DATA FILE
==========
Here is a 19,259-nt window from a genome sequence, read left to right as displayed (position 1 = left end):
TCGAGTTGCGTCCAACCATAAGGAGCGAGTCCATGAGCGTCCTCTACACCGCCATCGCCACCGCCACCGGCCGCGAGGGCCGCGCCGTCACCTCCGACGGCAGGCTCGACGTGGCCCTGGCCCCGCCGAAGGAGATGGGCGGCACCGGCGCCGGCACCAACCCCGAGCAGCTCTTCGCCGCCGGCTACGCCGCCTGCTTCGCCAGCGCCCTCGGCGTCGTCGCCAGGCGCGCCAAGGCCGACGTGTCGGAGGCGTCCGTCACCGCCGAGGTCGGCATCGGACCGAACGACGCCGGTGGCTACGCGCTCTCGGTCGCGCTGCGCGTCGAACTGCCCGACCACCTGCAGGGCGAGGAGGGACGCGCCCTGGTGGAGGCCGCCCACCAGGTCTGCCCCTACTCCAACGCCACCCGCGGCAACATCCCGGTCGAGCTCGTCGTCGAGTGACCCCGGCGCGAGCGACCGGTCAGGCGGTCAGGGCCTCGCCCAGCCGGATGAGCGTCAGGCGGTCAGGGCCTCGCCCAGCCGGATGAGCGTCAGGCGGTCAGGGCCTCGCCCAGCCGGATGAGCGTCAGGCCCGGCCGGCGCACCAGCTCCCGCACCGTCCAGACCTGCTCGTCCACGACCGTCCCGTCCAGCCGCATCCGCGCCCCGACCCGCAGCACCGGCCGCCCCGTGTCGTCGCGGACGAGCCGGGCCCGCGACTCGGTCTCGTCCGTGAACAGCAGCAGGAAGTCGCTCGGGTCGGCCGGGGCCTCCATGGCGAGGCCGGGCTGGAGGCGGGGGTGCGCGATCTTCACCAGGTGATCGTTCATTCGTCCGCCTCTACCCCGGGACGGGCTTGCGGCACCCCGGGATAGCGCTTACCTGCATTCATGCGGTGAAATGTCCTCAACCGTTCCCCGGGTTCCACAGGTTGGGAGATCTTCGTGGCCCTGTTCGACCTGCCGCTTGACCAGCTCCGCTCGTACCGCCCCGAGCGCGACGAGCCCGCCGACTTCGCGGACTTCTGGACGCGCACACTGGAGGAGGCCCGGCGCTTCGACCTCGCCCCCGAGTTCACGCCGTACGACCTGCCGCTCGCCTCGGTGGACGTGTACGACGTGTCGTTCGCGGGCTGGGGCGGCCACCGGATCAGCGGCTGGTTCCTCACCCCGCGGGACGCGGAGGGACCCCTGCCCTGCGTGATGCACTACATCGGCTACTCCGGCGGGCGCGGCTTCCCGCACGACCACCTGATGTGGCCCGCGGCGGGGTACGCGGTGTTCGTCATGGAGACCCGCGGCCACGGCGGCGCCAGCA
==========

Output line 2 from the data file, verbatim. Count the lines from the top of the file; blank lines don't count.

TCGAGTTGCGTCCAACCATAAGGAGCGAGTCCATGAGCGTCCTCTACACCGCCATCGCCACCGCCACCGGCCGCGAGGGCCGCGCCGTCACCTCCGACGGCAGGCTCGACGTGGCCCTGGCCCCGCCGAAGGAGATGGGCGGCACCGGCGCCGGCACCAACCCCGAGCAGCTCTTCGCCGCCGGCTACGCCGCCTGCTTCGCCAGCGCCCTCGGCGTCGTCGCCAGGCGCGCCAAGGCCGACGTGTCGGAGGCGTCCGTCACCGCCGAGGTCGGCATCGGACCGAACGACGCCGGTGGCTACGCGCTCTCGGTCGCGCTGCGCGTCGAACTGCCCGACCACCTGCAGGGCGAGGAGGGACGCGCCCTGGTGGAGGCCGCCCACCAGGTCTGCCCCTACTCCAACGCCACCCGCGGCAACATCCCGGTCGAGCTCGTCGTCGAGTGACCCCGGCGCGAGCGACCGGTCAGGCGGTCAGGGCCTCGCCCAGCCGGATGAGCGTCAGGCGGTCAGGGCCTCGCCCAGCCGGATGAGCGTCAGGCGGTCAGGGCCTCGCCCAGCCGGATGAGCGTCAGGCCCGGCCGGCGCACCAGCTCCCGCACCGTCCAGACCTGCTCGTCCACGACCGTCCCGTCCAGCCGCATCCGCGCCCCGACCCGCAGCACCGGCCGCCCCGTGTCGTCGCGGACGAGCCGGGCCCGCGACTCGGTCTCGTCCGTGAACAGCAGCAGGAAGTCGCTCGGGTCGGCCGGGGCCTCCATGGCGAGGCCGGGCTGGAGGCGGGGGTGCGCGATCTTCACCAGGTGATCGTTCATTCGTCCGCCTCTACCCCGGGACGGGCTTGCGGCACCCCGGGATAGCGCTTACCTGCATTCATGCGGTGAAATGTCCTCAACCGTTCCCCGGGTTCCACAGGTTGGGAGATCTTCGTGGCCCTGTTCGACCTGCCGCTTGACCAGCTCCGCTCGTACCGCCCCGAGCGCGACGAGCCCGCCGACTTCGCGGACTTCTGGACGCGCACACTGGAGGAGGCCCGGCGCTTCGACCTCGCCCCCGAGTTCACGCCGTACGACCTGCCGCTCGCCTCGGTGGACGTGTACGACGTGTCGTTCGCGGGCTGGGGCGGCCACCGGATCAGCGGCTGGTTCCTCACCCCGCGGGACGCGGAGGGACCCCTGCCCTGCGTGATGCACTACATCGGCTACTCCGGCGGGCGCGGCTTCCCGCACGACCACCTGATGTGGCCCGCGGCGGGGTACGCGGTGTTCGTCATGGAGACCCGCGGCCACGGCGGCGCCAGCA